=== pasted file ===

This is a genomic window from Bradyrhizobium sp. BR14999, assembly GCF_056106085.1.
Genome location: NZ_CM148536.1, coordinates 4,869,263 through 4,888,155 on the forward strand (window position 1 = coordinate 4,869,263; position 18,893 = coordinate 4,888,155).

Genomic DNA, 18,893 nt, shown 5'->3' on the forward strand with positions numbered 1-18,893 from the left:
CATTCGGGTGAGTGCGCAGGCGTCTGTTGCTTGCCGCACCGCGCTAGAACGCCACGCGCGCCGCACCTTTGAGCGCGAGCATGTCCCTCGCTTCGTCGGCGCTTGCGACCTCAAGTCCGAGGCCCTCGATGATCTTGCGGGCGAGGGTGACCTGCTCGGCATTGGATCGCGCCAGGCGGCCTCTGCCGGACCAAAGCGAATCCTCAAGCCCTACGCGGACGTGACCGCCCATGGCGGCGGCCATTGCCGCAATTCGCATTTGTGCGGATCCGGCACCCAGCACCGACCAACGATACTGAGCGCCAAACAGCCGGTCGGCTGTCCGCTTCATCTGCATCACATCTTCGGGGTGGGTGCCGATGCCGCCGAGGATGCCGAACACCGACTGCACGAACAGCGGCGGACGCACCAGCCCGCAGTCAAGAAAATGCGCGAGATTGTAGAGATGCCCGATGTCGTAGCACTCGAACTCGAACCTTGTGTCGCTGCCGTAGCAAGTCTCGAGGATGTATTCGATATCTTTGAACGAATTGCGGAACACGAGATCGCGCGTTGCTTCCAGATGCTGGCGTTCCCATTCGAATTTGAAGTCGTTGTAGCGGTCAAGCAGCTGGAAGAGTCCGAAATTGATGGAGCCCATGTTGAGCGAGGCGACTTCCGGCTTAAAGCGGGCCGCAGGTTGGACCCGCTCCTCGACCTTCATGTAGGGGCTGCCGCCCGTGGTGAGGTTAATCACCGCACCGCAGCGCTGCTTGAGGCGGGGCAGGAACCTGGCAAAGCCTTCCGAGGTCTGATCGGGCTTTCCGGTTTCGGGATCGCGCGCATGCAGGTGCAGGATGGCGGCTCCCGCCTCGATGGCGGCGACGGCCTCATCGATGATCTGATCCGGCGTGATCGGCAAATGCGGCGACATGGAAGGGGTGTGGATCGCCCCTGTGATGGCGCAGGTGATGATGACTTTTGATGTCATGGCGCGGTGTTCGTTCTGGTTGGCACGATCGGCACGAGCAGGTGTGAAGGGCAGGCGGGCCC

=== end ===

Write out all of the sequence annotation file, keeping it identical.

This is a genomic window from Bradyrhizobium sp. BR14999, assembly GCF_056106085.1.
Genome location: NZ_CM148536.1, coordinates 4,869,263 through 4,888,155 on the forward strand (window position 1 = coordinate 4,869,263; position 18,893 = coordinate 4,888,155).

Genomic DNA, 18,893 nt, shown 5'->3' on the forward strand with positions numbered 1-18,893 from the left:
CATTCGGGTGAGTGCGCAGGCGTCTGTTGCTTGCCGCACCGCGCTAGAACGCCACGCGCGCCGCACCTTTGAGCGCGAGCATGTCCCTCGCTTCGTCGGCGCTTGCGACCTCAAGTCCGAGGCCCTCGATGATCTTGCGGGCGAGGGTGACCTGCTCGGCATTGGATCGCGCCAGGCGGCCTCTGCCGGACCAAAGCGAATCCTCAAGCCCTACGCGGACGTGACCGCCCATGGCGGCGGCCATTGCCGCAATTCGCATTTGTGCGGATCCGGCACCCAGCACCGACCAACGATACTGAGCGCCAAACAGCCGGTCGGCTGTCCGCTTCATCTGCATCACATCTTCGGGGTGGGTGCCGATGCCGCCGAGGATGCCGAACACCGACTGCACGAACAGCGGCGGACGCACCAGCCCGCAGTCAAGAAAATGCGCGAGATTGTAGAGATGCCCGATGTCGTAGCACTCGAACTCGAACCTTGTGTCGCTGCCGTAGCAAGTCTCGAGGATGTATTCGATATCTTTGAACGAATTGCGGAACACGAGATCGCGCGTTGCTTCCAGATGCTGGCGTTCCCATTCGAATTTGAAGTCGTTGTAGCGGTCAAGCAGCTGGAAGAGTCCGAAATTGATGGAGCCCATGTTGAGCGAGGCGACTTCCGGCTTAAAGCGGGCCGCAGGTTGGACCCGCTCCTCGACCTTCATGTAGGGGCTGCCGCCCGTGGTGAGGTTAATCACCGCACCGCAGCGCTGCTTGAGGCGGGGCAGGAACCTGGCAAAGCCTTCCGAGGTCTGATCGGGCTTTCCGGTTTCGGGATCGCGCGCATGCAGGTGCAGGATGGCGGCTCCCGCCTCGATGGCGGCGACGGCCTCATCGATGATCTGATCCGGCGTGATCGGCAAATGCGGCGACATGGAAGGGGTGTGGATCGCCCCTGTGATGGCGCAGGTGATGATGACTTTTGATGTCATGGCGCGGTGTTCGTTCTGGTTGGCACGATCGGCACGAGCAGGTGTGAAGGGCAGGCGGGCCC